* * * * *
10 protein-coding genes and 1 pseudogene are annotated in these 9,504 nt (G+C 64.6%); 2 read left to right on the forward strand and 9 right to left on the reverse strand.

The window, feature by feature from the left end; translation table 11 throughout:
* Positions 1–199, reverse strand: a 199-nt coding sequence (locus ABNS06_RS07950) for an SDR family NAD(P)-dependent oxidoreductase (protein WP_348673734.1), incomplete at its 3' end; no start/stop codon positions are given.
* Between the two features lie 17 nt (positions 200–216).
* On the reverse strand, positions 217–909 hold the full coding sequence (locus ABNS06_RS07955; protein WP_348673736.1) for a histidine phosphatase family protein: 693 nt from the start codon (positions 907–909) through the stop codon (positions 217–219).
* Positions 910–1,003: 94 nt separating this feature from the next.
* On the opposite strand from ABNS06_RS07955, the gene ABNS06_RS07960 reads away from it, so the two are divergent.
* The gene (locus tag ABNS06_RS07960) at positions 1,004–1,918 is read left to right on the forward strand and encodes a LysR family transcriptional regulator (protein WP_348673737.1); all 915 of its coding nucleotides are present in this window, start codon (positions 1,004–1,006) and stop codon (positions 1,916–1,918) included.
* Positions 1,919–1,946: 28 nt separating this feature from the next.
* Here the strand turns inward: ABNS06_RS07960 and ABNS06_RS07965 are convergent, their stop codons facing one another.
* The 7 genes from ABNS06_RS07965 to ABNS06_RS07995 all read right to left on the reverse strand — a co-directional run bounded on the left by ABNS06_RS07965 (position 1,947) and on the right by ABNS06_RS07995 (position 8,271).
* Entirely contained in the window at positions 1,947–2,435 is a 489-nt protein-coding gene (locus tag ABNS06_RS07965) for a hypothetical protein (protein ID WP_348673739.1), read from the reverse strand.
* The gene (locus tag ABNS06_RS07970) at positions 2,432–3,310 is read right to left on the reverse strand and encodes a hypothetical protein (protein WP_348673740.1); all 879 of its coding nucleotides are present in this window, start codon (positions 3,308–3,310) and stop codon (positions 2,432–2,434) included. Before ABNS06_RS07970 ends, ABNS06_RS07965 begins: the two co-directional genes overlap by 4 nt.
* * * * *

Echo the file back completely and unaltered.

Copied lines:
10 protein-coding genes and 1 pseudogene are annotated in these 9,504 nt (G+C 64.6%); 2 read left to right on the forward strand and 9 right to left on the reverse strand.

The window, feature by feature from the left end; translation table 11 throughout:
* Positions 1–199, reverse strand: a 199-nt coding sequence (locus ABNS06_RS07950) for an SDR family NAD(P)-dependent oxidoreductase (protein WP_348673734.1), incomplete at its 3' end; no start/stop codon positions are given.
* Between the two features lie 17 nt (positions 200–216).
* On the reverse strand, positions 217–909 hold the full coding sequence (locus ABNS06_RS07955; protein WP_348673736.1) for a histidine phosphatase family protein: 693 nt from the start codon (positions 907–909) through the stop codon (positions 217–219).
* Positions 910–1,003: 94 nt separating this feature from the next.
* On the opposite strand from ABNS06_RS07955, the gene ABNS06_RS07960 reads away from it, so the two are divergent.
* The gene (locus tag ABNS06_RS07960) at positions 1,004–1,918 is read left to right on the forward strand and encodes a LysR family transcriptional regulator (protein WP_348673737.1); all 915 of its coding nucleotides are present in this window, start codon (positions 1,004–1,006) and stop codon (positions 1,916–1,918) included.
* Positions 1,919–1,946: 28 nt separating this feature from the next.
* Here the strand turns inward: ABNS06_RS07960 and ABNS06_RS07965 are convergent, their stop codons facing one another.
* The 7 genes from ABNS06_RS07965 to ABNS06_RS07995 all read right to left on the reverse strand — a co-directional run bounded on the left by ABNS06_RS07965 (position 1,947) and on the right by ABNS06_RS07995 (position 8,271).
* Entirely contained in the window at positions 1,947–2,435 is a 489-nt protein-coding gene (locus tag ABNS06_RS07965) for a hypothetical protein (protein ID WP_348673739.1), read from the reverse strand.
* The gene (locus tag ABNS06_RS07970) at positions 2,432–3,310 is read right to left on the reverse strand and encodes a hypothetical protein (protein WP_348673740.1); all 879 of its coding nucleotides are present in this window, start codon (positions 3,308–3,310) and stop codon (positions 2,432–2,434) included. Before ABNS06_RS07970 ends, ABNS06_RS07965 begins: the two co-directional genes overlap by 4 nt.